Shares of for-profit colleges surged the most in six years after the Obama administration eased rules that would cut off federal aid to schools whose students struggle the most to repay their government loans.
Under the rules published Thursday, companies including University of Phoenix owner Apollo Group Inc. won't risk losing their federal funding until 2015, three years later than under a previous draft, the Education Department said.
Shares of Phoenix-based Apollo, the largest for-profit college company, rose $4.71, or 11%, to $46.90. The Bloomberg U.S. For-Profit College Index of 13 stocks rose 12%, the most since January 2005.
Calling the proposed rules a threat to their existence, for-profit colleges spent $6.6 million last year on lobbying and generated thousands of letters to the government in protest. The final version was delayed seven months, and some provisions were deleted or altered to favor the industry, said Jarrel Price, an analyst at Height Analytics in Washington.
"This is good for certain schools, and it's a home run for certain schools," he said. "Apollo is a clear winner."
Under the earlier proposal, loan-repayment rates at Corinthian Colleges Inc., Strayer Education Inc., Washington Post Co.'s Kaplan education business, DeVry Inc. and ITT Educational Services Inc. would have put them at risk of losing eligibility, according to Price.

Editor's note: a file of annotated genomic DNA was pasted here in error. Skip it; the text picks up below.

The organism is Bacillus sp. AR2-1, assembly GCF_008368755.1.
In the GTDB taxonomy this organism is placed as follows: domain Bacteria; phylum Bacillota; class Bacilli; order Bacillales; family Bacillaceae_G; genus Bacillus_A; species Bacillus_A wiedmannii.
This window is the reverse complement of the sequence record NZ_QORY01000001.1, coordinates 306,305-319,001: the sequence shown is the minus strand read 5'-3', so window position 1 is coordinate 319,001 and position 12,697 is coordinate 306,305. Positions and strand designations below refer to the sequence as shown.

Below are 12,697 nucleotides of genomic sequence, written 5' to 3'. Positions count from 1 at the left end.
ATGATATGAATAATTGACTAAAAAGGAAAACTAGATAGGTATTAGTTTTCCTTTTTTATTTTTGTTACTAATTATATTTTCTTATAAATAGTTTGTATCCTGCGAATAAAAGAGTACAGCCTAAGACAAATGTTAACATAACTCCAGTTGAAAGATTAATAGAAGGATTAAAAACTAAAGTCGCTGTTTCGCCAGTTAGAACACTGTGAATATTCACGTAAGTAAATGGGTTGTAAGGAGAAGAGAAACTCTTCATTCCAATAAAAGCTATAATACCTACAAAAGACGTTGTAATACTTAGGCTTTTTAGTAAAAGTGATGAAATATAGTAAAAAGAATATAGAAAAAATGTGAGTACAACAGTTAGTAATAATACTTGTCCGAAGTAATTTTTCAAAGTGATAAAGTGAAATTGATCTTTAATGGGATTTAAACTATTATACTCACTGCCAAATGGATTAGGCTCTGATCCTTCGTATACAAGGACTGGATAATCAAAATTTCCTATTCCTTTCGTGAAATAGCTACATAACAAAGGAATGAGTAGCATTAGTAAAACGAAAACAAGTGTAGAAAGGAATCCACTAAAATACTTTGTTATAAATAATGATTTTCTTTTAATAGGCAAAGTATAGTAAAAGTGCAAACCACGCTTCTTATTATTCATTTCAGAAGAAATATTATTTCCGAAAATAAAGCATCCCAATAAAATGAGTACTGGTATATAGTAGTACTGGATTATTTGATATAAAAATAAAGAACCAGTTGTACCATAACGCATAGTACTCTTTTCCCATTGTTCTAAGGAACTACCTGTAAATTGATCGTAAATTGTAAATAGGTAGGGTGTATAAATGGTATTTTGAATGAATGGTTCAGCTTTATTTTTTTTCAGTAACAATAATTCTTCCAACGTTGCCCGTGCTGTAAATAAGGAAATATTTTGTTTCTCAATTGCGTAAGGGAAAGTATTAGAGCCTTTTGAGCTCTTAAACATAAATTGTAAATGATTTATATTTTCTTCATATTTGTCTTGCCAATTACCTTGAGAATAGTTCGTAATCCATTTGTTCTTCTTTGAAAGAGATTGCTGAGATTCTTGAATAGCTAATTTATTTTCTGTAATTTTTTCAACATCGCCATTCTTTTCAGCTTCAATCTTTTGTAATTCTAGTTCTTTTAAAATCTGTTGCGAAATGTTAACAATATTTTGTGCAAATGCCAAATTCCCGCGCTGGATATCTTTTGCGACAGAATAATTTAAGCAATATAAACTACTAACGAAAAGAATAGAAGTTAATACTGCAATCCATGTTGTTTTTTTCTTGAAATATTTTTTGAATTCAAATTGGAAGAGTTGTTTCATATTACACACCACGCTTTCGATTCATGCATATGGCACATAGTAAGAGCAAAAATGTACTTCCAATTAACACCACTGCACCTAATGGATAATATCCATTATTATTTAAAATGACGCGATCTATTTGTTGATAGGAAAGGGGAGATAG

Shares of Corinthian, of Santa Ana, jumped $1.07, or 27%, to $5.06. Strayer, of Herndon, Va., advanced $23.08, or 19%, to $144.95. Washington Post gained $20.46, or 5%, to $426.42. DeVry, of Downers Grove, Ill., rose $7.87, or 15%, to $61.86. ITT Educational, of Carmel, Ind., rose $14.94, or 21%, to $85.67.
Congress and state attorneys general are investigating the education companies' recruitment practices and use of government aid, which totaled $30 billion last year. The Education Department developed the rules to try to curb loan default rates at for-profit colleges that are twice as high as at public institutions and three times as high as at private nonprofit colleges.
The regulations seek to ensure that for-profit college graduates get jobs that allow them to repay their student loans. Although the harshest measures are being delayed, the regulations protect students from "exploitative" college programs that leave them with government-backed debt they can't repay, the Education Department said.
The rules "reflect input from the industry, and they're designed to give for-profit colleges every opportunity to reform without letting them off the hook," Education Secretary Arne Duncan said.
Under the rules, programs would remain eligible for federal aid if they meet at least one of three tests in a given year: at least 35% of former students are repaying their loan balance; yearly educational-debt payments of typical graduates account for a maximum of 12% of their total income; and those payments account for no more than 30% of their discretionary income.
Programs would have to fail all three tests in the same year for three out of four years before losing aid eligibility. The earlier draft would have cut aid to failing programs beginning next year.
About 5% of for-profit college programs are expected to lose eligibility, compared with 16% under the previous proposal, which gave colleges less time to comply.
For-profit colleges enroll about 12% of U.S. higher-education students, but they use about one-quarter of federal student grants and loans and account for 46% of student loan dollars in default, the Education Department said.